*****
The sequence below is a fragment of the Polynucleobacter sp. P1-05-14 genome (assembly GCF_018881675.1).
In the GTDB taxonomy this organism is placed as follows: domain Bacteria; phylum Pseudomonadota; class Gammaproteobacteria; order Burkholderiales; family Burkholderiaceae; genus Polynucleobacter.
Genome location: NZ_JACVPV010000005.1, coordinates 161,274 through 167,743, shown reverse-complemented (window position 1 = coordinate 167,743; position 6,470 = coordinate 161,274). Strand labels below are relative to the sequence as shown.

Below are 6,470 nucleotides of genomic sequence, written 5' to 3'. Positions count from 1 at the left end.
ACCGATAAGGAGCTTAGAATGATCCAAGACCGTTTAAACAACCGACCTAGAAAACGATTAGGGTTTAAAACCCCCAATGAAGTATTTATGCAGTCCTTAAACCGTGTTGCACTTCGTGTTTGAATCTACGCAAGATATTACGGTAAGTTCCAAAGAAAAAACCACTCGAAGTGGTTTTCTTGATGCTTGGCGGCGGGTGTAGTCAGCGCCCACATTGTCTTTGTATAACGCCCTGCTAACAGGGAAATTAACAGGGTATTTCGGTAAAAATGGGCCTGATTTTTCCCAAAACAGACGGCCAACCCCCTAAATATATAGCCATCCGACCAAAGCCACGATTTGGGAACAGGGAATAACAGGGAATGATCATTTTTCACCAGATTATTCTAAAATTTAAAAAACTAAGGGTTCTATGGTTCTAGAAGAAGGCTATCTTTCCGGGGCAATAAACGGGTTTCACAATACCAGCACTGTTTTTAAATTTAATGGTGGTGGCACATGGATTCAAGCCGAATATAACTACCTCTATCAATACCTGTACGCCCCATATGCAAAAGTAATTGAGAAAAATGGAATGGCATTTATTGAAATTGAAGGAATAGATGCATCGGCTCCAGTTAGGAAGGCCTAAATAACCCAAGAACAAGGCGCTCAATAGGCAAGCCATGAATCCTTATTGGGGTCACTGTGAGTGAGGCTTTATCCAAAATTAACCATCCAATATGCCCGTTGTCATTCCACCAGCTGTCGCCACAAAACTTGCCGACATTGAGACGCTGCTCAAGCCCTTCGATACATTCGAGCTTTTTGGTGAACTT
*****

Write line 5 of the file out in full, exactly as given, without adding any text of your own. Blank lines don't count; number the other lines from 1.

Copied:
ACCGATAAGGAGCTTAGAATGATCCAAGACCGTTTAAACAACCGACCTAGAAAACGATTAGGGTTTAAAACCCCCAATGAAGTATTTATGCAGTCCTTAAACCGTGTTGCACTTCGTGTTTGAATCTACGCAAGATATTACGGTAAGTTCCAAAGAAAAAACCACTCGAAGTGGTTTTCTTGATGCTTGGCGGCGGGTGTAGTCAGCGCCCACATTGTCTTTGTATAACGCCCTGCTAACAGGGAAATTAACAGGGTATTTCGGTAAAAATGGGCCTGATTTTTCCCAAAACAGACGGCCAACCCCCTAAATATATAGCCATCCGACCAAAGCCACGATTTGGGAACAGGGAATAACAGGGAATGATCATTTTTCACCAGATTATTCTAAAATTTAAAAAACTAAGGGTTCTATGGTTCTAGAAGAAGGCTATCTTTCCGGGGCAATAAACGGGTTTCACAATACCAGCACTGTTTTTAAATTTAATGGTGGTGGCACATGGATTCAAGCCGAATATAACTACCTCTATCAATACCTGTACGCCCCATATGCAAAAGTAATTGAGAAAAATGGAATGGCATTTATTGAAATTGAAGGAATAGATGCATCGGCTCCAGTTAGGAAGGCCTAAATAACCCAAGAACAAGGCGCTCAATAGGCAAGCCATGAATCCTTATTGGGGTCACTGTGAGTGAGGCTTTATCCAAAATTAACCATCCAATATGCCCGTTGTCATTCCACCAGCTGTCGCCACAAAACTTGCCGACATTGAGACGCTGCTCAAGCCCTTCGATACATTCGAGCTTTTTGGTGAACTT